Mail this story to a friend.          
Senator Griffo slams Cuomo casino siting commission indecision.
Text of January 14 press release.

For immediate release
Contact: Jude Seymour (315) 783-2046


UTICA – With the Gaming Facility Location Board deciding Tuesday to re-open the bidding process for a fourth casino, Senator Joseph A. Griffo is asking the state Gaming Commission to put a moratorium on granting licenses.
“New Yorkers were lured into voting for this process with promises of more jobs, increased school aid and lower property taxes,” said Griffo, R-Rome. “This was supposed to be a process where the recommendation was based on economic data, not on the feelings of board members toward individual developers. The incredulous and inconsistent statements of Chairman Kevin Law suggest the latter.”
Griffo noted that economic conditions have changed so rapidly that four casinos in Atlantic City, N.J. have closed within a year, resulting in the loss of 8,000 jobs. Media reports say the city has lost $2.3 billion in gambling revenue since 2006.
“Atlantic City, a tourist destination known for its gaming, is now focusing on non-gaming events and businesses to boost its sagging economy,” said Griffo. “It’s imperative our state understands what went wrong there before we commit to new sites here. I’m asking the state Gaming Commission to do their homework on what befell New Jersey and to collect more data to better project what each of the three recommended sites will have on the local and the New York state economy.”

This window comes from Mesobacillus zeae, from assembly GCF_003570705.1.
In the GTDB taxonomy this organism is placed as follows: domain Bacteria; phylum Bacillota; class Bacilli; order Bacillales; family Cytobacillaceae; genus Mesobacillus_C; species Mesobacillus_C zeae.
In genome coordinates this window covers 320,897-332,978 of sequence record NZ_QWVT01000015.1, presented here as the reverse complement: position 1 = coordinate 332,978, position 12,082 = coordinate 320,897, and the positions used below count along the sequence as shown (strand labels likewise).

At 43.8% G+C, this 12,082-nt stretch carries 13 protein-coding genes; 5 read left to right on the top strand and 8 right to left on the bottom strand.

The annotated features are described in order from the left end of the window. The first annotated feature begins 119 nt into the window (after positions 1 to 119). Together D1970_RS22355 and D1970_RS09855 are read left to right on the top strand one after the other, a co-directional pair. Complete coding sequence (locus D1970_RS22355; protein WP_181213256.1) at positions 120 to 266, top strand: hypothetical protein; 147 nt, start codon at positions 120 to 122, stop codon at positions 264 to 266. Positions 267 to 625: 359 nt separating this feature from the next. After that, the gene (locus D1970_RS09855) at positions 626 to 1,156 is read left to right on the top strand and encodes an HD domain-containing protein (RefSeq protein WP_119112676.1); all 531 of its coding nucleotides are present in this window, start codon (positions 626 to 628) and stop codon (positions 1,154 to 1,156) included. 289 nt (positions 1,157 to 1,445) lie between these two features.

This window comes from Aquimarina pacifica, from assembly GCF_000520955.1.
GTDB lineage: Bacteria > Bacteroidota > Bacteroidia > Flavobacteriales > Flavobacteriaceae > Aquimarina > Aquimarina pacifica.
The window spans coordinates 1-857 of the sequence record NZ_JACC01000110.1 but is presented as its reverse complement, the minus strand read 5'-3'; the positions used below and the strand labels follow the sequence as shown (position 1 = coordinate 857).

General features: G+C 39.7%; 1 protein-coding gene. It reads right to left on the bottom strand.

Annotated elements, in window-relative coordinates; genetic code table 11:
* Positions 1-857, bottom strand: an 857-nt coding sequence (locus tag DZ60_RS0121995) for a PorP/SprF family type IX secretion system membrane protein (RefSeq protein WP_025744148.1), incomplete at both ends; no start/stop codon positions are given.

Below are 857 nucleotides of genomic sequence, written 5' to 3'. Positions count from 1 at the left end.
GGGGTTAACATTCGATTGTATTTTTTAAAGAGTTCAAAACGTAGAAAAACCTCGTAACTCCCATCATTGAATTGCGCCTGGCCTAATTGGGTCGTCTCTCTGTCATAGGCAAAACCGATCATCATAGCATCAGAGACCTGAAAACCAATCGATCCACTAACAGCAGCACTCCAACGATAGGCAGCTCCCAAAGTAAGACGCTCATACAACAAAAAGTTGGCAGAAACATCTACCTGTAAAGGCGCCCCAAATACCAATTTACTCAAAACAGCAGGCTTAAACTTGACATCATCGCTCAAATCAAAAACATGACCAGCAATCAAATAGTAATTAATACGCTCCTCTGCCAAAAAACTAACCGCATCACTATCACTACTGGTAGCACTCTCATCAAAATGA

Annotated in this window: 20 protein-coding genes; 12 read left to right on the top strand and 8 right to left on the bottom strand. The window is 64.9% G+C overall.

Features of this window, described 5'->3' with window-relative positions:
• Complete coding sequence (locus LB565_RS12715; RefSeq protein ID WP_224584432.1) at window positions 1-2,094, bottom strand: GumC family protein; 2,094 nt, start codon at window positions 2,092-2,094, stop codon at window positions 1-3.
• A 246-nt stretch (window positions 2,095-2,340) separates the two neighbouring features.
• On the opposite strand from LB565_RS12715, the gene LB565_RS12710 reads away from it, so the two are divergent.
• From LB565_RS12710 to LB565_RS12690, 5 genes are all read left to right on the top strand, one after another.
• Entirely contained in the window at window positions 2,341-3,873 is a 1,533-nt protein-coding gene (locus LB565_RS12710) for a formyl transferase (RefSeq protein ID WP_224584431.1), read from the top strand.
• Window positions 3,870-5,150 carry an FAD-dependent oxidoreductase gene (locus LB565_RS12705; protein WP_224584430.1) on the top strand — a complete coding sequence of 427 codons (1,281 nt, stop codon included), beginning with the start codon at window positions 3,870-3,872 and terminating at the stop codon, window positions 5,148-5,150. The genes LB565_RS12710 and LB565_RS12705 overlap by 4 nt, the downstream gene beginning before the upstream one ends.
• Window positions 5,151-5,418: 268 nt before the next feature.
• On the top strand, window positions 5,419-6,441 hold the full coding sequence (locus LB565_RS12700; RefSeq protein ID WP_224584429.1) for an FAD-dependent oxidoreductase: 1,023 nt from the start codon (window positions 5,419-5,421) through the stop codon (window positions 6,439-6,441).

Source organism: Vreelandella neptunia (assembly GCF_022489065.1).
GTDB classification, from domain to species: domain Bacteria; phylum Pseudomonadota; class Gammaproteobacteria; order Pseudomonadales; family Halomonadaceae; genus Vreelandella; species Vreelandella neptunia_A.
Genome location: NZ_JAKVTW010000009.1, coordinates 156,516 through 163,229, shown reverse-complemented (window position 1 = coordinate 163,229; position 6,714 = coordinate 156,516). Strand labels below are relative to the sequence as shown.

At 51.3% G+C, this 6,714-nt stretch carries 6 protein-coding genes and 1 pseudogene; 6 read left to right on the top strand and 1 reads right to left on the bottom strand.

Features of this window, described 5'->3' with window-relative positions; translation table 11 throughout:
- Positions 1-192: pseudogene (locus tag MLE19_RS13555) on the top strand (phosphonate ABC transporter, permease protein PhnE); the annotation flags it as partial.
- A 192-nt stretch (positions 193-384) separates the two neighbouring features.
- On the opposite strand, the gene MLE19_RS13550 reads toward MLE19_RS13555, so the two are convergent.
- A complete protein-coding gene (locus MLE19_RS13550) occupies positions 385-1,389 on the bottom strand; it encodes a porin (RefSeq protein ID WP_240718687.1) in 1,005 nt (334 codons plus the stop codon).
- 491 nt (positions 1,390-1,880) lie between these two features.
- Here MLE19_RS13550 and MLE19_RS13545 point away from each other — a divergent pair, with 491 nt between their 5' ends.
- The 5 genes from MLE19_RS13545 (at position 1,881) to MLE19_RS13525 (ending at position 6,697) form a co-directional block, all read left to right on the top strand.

Griffo said the Location Board’s biggest mistake was recommending a license to build in Seneca County. The lawmaker believes putting the Lago Resort amid Finger Lakes Gaming and Raceway, Turning Stone Resort Casino, Vernon Downs, Batavia Downs and the Seneca Nation casinos will hurt business at all these sites. The Lago application even acknowledged that 50 percent of its business will come from other casinos, while independent groups have estimated as much as 70 percent “cannibalization.”
“Every dollar is not the same,” added Griffo. “Video lottery terminal facilities return up to 79 percent of their revenue to the state, much of which goes to fund education. Lago would only be required to pay 37 percent. Every dollar Lago takes from Finger Lakes and Batavia Downs, that’s less we can collect in local and state taxes.”
Griffo also said an independent study suggests Lago could create about 1,227 jobs – which sounds great until one considers it will directly lead to an estimated 1,105 people losing their jobs at existing facilities.
“The goal of everyone – the board, the Gaming Commission, the Legislature and the governor – should be to stimulate economic activity,” said Griffo. “Proposals like the ones for the Southern Tier and Catskills at least make more sense when viewed in that context. But, instead, the board recommends Seneca County. There’s no solid economic reasons why, but plenty of political ones.”
Griffo said if the state Gaming Commission is unwilling to place a moratorium on granting permits, he believes they should reduce the number of permits to two or fewer and give them to locations with the greatest demonstrated economic need, such as the Catskills and the Southern Tier.